I have struggled with a similar problem. I like to make my world surround and give distinctive characteristics to all the NPCs that my group is with. However, this can cause players to talk to an NPC for 10 minutes to buy a meal.
While everyone has fun, this is not a problem. However, as noted, some players may get bored of extended dialogue. So, what I tend to do is role play the first encounter with an NPC. Give the tavern keeper a personality when they first enter. However, once the character is established, I will not play the scene unless the players try to do something interesting with the conversation. Instead, I simply state "you're going to buy a bar food, she charges you 3 cp."
If the conversation is going to be mundane, do not bother playing it completely. Keep your dialogue deep and scenes extended for important things. This has the added advantage of reducing the amount of different characters you need to play / remember.
If a conversation starts important and you want to play it on the table, you can still use some similar techniques.
Halfway through the conversation, if the PCs have collected all the important information from the NPC, tell them:
"You spend another 15 minutes talking to the sailor, but you do not learn anything more interesting, except that he has a tattoo of a mermaid in a place that will not show you."
When talking to a powerful NPC, a Lord or a ruler of some kind, you can say things like:
"The king is visibly frustrated by your continuous questions, you recognize that you only have one or two more before he tells you to leave"
If you do not notice the hint, or if this is too aggressive, remember that the NPCs are also people and probably have other things to do.
"I'm afraid I have to go, never enough hours in the day for all the things I have to do"
Then have the NPC simply leave.
You also have the option of being interrupted by another NPC. If the NPC owns a store, they will have other customers, the farmers will have children or friends, even the guard could come forward to accuse them of loitering.
What happens when the NPC has no reason to end the conversation?
Sometimes you will find yourself in a situation where none of the previous techniques will be logical. The hermit in the swamp who has no more time to talk to the adventurers, for example. In these situations, you can adopt the opposite approach, make the characters finish themselves.
PC: "How long have you been here?"
Hermit: "Well, I arrived for the first time on a full moon night … the marsh was beautiful …"
DM: The Hermit launches a 20 minute description of his arrival in the swamp.
PC: "But how long ago?"
Hermit: the same story begins …
With this approach you need to clarify the passage of time. PCs are burning daylight talking to the NPC. This means they may not have time to get to that important MacGuffin tonight.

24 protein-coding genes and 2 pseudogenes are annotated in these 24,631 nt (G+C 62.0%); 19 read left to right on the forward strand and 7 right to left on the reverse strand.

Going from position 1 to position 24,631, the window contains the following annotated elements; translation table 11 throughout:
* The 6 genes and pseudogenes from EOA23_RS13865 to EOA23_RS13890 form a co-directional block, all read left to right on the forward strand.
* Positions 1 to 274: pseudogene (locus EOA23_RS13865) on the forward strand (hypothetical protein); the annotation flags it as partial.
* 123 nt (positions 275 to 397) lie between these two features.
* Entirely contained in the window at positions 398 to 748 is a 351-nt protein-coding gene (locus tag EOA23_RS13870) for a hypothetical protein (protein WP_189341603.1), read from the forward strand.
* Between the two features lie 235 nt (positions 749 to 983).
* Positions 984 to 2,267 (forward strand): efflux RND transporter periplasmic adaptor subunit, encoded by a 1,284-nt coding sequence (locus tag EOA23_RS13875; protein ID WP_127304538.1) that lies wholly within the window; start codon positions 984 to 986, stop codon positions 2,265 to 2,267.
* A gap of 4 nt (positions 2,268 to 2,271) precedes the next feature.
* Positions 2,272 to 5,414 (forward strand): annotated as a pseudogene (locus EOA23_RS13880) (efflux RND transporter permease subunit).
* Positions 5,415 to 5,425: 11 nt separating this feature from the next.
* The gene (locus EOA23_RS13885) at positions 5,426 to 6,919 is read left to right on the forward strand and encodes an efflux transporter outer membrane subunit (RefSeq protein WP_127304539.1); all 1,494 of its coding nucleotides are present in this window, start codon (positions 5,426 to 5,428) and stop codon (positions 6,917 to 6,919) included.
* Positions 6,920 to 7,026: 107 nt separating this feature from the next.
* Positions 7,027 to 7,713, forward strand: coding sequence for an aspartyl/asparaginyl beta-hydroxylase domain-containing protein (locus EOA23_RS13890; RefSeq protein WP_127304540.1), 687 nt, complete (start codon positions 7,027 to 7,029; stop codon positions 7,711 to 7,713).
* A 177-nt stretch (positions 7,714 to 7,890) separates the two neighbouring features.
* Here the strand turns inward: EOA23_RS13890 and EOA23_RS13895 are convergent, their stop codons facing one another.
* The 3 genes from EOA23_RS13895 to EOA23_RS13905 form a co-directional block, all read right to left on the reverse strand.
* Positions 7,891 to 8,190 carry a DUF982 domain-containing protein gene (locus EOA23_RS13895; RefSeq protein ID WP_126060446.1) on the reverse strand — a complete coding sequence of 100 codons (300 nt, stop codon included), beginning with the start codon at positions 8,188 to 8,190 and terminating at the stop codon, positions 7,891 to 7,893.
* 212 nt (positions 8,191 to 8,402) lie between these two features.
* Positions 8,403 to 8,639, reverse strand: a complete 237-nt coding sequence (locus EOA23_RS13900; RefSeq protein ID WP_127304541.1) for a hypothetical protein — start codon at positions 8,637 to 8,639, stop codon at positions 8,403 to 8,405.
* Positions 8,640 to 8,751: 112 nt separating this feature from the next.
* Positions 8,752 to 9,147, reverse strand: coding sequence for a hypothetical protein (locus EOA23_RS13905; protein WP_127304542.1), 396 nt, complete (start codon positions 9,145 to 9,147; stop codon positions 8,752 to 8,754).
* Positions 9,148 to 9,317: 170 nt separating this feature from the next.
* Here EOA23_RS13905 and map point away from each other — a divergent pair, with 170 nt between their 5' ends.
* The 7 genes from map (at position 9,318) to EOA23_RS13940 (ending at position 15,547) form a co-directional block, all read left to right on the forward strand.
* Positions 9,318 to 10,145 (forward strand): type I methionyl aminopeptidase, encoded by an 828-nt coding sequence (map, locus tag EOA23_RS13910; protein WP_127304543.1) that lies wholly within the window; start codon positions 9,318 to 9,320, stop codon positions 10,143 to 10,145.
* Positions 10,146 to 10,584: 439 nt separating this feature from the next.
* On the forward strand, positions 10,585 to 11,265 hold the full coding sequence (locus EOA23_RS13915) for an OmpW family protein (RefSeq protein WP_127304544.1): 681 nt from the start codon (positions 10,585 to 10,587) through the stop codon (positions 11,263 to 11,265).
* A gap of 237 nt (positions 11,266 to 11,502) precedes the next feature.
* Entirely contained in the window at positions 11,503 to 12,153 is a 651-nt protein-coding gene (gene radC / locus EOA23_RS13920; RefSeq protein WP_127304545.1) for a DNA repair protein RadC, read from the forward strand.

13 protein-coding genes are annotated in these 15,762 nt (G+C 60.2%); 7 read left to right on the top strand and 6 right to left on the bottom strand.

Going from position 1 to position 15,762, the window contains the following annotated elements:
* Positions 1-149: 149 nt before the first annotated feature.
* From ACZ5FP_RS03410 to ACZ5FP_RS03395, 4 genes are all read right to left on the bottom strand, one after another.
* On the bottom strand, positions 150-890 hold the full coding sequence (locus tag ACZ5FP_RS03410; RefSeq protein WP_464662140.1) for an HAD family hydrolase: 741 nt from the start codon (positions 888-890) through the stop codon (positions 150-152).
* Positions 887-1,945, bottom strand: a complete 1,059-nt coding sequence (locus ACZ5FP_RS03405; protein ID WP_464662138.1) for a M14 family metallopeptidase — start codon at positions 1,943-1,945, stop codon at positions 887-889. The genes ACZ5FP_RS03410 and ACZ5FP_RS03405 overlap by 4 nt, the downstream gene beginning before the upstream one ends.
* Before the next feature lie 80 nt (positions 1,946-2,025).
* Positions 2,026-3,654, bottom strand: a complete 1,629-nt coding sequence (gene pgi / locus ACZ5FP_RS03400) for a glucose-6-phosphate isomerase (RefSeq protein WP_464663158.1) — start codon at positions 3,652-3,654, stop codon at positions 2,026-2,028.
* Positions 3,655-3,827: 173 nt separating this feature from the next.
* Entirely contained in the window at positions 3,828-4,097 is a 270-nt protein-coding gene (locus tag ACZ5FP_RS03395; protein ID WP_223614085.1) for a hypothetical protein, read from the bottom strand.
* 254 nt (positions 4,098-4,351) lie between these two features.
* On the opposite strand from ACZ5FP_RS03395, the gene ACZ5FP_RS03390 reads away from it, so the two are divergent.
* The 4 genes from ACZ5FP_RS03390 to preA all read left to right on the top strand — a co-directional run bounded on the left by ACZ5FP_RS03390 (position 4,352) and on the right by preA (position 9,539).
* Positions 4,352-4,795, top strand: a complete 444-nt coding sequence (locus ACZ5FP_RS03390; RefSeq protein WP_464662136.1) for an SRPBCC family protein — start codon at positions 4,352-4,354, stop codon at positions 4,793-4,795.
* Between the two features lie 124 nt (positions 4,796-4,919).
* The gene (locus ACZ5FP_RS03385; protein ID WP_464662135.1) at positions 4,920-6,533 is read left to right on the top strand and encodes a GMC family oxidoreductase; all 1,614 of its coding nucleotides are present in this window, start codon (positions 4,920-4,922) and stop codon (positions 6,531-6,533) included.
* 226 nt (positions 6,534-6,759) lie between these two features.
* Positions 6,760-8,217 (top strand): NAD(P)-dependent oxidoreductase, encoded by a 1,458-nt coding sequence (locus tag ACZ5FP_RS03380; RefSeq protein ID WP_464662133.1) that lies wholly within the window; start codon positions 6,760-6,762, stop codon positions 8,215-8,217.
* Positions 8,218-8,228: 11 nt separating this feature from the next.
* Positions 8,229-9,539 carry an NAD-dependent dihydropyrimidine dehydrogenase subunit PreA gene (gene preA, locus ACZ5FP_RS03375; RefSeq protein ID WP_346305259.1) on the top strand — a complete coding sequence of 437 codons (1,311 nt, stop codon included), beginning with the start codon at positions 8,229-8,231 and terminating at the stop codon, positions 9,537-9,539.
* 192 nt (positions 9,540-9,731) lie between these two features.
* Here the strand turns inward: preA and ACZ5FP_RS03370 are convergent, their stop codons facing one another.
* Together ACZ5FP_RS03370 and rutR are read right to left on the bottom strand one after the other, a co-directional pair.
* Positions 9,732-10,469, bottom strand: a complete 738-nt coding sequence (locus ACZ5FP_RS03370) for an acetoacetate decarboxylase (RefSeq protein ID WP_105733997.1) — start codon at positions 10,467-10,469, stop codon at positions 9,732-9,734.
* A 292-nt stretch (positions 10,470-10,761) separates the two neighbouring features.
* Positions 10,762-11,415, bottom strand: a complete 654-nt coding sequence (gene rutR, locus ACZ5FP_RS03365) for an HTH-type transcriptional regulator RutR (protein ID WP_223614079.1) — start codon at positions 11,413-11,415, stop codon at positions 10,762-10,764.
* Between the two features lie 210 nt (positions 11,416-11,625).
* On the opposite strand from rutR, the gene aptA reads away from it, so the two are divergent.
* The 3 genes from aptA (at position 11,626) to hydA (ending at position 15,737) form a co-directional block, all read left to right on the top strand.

How to know when to make the hand.
You mentioned in a comment about another answer that this was something I was struggling with, I will try to give you some advice.
From the point of view of GM, it is quite easy, if the party has compiled all the information that it intends to give them, then it is safe to do it manually. Although you must be careful not to interrupt the entertaining conversations and in which the entire table is inverted.
For example, I had a very Australian NPC (I'm also Australian and I slipped with my accent when I introduced the NPC) that the party thought was very funny. Their main objective was to give them directions to the important location of the city. However, I let the players keep talking to him until I ran out of Australian jokes, when I left him to go back to work.
The hardest part is when you know there is still information to gather, but the players have begun to review the conversation. It is difficult to give advice for this, as it will vary from one group to another, but there are some things you should keep in mind: players who recline in their chair, players who do not join the conversation, phones or other distractions that are observed, and a reduction in the role play effort.
At this point, you can reduce the conversation to a roll of dice. Ask them to conduct a social check and base the DC on how well the conversation has gone. If successful, give them all the important information in the Handwaved summary. In case of failure, they can only obtain something or even none of that.
You want to use Fiat GM and handwaving to indicate that the conversation continued but that you had all the important information. The player must trust that he has given everything he could have achieved through continuous conversation.